He was born in Montreal in 1738, the son of a shoemaker who died when Pierre was nine. He became a merchant supplying goods to fur traders. In 1764, he married Thérèse Legrand, daughter of a Montreal merchant. He owned his own store and operated a store for his father-in-law. He partnered with Joseph Périnault in several fur trading expeditions. In 1765, with Périnault, he purchased a large part of the sub-fief of Closse and the seigneury of Île-Bizard, later buying out his partner and purchasing the remainder of these properties. After 1767, he operated on his own before taking on Jean Orillat as a partner in 1774. Foretier also purchased property in the faubourg Saint-Laurent in Montreal. During the American invasion of 1775-6, he helped supply Canadian forces, despite having his home occupied by an American colonel and his entourage.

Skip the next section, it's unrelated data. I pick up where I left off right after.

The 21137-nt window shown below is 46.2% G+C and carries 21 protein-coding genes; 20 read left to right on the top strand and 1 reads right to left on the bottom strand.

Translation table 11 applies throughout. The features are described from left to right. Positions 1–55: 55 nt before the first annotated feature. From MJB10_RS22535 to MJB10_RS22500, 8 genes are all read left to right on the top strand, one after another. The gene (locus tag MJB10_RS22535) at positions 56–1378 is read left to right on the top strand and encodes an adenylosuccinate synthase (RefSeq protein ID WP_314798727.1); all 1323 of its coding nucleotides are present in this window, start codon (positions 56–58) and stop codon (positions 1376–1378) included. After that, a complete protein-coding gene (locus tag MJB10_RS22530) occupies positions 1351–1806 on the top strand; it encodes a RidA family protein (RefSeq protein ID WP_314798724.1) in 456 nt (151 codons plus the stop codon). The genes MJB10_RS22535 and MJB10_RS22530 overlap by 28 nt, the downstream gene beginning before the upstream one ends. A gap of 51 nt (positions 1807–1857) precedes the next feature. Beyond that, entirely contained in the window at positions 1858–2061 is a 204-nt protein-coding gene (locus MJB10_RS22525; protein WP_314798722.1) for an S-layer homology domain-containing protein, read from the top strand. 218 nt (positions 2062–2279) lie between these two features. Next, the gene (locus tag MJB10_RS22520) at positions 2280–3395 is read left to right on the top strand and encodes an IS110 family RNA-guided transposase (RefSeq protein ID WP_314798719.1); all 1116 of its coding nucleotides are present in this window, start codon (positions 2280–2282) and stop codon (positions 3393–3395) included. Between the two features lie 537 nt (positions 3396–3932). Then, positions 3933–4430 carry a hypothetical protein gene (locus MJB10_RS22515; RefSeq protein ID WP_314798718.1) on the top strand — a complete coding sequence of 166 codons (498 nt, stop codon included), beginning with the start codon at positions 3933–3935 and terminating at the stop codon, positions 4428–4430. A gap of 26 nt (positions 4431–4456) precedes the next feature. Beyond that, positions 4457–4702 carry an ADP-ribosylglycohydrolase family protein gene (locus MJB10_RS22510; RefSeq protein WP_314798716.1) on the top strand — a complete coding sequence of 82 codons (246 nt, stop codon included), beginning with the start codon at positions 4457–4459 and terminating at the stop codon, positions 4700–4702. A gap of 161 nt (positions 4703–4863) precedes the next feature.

He was named a justice of the peace in 1779. Foretier was among those who lobbied for constitutional reform in the province; he ran unsuccessfully for a seat in the legislative assembly in 1792. Foretier later served in the militia, serving as colonel from 1804 until his death at Montreal in 1815.
His daughter Marie-Amable married Denis-Benjamin Viger; his daughter Marie-Élizabeth married judge Louis-Charles Foucher. His grandson Hugues Heney later represented Montreal East in the legislative assembly and served in the province's Executive Council.